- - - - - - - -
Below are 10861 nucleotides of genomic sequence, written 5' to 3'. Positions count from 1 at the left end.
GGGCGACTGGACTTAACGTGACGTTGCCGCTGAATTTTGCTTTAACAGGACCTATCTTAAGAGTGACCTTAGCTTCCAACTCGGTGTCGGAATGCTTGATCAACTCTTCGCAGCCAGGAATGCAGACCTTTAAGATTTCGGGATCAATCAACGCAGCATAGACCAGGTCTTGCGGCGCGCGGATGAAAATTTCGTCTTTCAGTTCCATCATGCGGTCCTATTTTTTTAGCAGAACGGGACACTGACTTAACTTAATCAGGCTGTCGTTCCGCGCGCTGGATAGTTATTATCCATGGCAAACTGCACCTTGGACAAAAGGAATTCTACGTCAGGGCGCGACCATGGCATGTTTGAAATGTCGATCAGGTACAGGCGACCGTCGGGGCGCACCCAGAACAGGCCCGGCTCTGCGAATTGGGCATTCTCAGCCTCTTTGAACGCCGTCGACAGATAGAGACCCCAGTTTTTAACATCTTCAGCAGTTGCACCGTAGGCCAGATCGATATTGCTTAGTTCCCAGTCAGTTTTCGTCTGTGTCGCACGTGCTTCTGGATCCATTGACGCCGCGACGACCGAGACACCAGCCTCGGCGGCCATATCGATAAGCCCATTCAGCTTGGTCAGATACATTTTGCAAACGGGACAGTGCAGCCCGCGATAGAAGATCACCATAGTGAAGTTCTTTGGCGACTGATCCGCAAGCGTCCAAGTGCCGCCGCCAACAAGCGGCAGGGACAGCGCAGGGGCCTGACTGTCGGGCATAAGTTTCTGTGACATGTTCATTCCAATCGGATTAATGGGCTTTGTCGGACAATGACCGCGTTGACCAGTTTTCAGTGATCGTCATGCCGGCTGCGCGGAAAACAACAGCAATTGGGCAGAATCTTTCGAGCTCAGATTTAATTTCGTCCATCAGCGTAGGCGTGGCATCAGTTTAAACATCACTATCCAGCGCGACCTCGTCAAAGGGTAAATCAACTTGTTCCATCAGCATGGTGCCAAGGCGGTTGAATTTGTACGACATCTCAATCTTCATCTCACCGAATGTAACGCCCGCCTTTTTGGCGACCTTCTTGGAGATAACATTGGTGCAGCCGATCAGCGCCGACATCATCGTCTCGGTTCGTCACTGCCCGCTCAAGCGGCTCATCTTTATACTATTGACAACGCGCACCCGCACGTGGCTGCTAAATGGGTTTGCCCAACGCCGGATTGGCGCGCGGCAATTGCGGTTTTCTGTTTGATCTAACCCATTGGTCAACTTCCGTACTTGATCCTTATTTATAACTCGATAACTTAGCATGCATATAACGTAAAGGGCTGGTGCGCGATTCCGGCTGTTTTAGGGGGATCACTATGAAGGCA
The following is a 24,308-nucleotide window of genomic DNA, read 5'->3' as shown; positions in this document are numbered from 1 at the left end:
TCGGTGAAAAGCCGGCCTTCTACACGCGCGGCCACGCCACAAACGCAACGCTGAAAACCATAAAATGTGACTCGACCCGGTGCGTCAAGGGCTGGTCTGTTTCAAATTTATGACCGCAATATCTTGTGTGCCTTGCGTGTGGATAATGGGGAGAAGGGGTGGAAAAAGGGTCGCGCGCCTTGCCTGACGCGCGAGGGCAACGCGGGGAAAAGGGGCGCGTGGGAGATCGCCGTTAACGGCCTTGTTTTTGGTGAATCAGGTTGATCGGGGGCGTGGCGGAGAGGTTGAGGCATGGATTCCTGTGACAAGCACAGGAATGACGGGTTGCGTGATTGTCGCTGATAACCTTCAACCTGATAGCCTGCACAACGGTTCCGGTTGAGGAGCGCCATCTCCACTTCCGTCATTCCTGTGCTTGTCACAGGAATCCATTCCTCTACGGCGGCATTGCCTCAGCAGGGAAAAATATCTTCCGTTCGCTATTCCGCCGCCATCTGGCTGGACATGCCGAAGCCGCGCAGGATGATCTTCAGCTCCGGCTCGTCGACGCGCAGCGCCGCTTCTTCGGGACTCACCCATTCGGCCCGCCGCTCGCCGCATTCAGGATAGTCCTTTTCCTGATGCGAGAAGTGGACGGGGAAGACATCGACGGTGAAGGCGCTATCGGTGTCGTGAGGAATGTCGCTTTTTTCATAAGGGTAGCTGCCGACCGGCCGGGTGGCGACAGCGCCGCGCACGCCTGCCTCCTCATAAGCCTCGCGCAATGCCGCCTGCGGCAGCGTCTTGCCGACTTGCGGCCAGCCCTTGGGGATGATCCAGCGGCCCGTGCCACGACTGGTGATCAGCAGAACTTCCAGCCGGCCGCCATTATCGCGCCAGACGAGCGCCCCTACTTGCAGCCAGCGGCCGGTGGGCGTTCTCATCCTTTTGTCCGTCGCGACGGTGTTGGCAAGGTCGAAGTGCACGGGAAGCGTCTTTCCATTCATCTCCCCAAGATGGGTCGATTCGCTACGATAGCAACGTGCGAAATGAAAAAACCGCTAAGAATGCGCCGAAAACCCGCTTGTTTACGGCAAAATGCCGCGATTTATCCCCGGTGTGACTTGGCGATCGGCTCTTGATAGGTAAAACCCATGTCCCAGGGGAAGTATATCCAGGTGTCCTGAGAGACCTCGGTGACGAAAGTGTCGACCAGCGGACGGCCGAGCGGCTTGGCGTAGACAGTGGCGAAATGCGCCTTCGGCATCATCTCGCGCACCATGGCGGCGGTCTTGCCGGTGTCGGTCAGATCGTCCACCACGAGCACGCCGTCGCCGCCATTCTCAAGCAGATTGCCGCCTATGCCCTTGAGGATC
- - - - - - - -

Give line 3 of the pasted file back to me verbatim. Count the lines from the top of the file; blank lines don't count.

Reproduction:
The following is a 24,308-nucleotide window of genomic DNA, read 5'->3' as shown; positions in this document are numbered from 1 at the left end: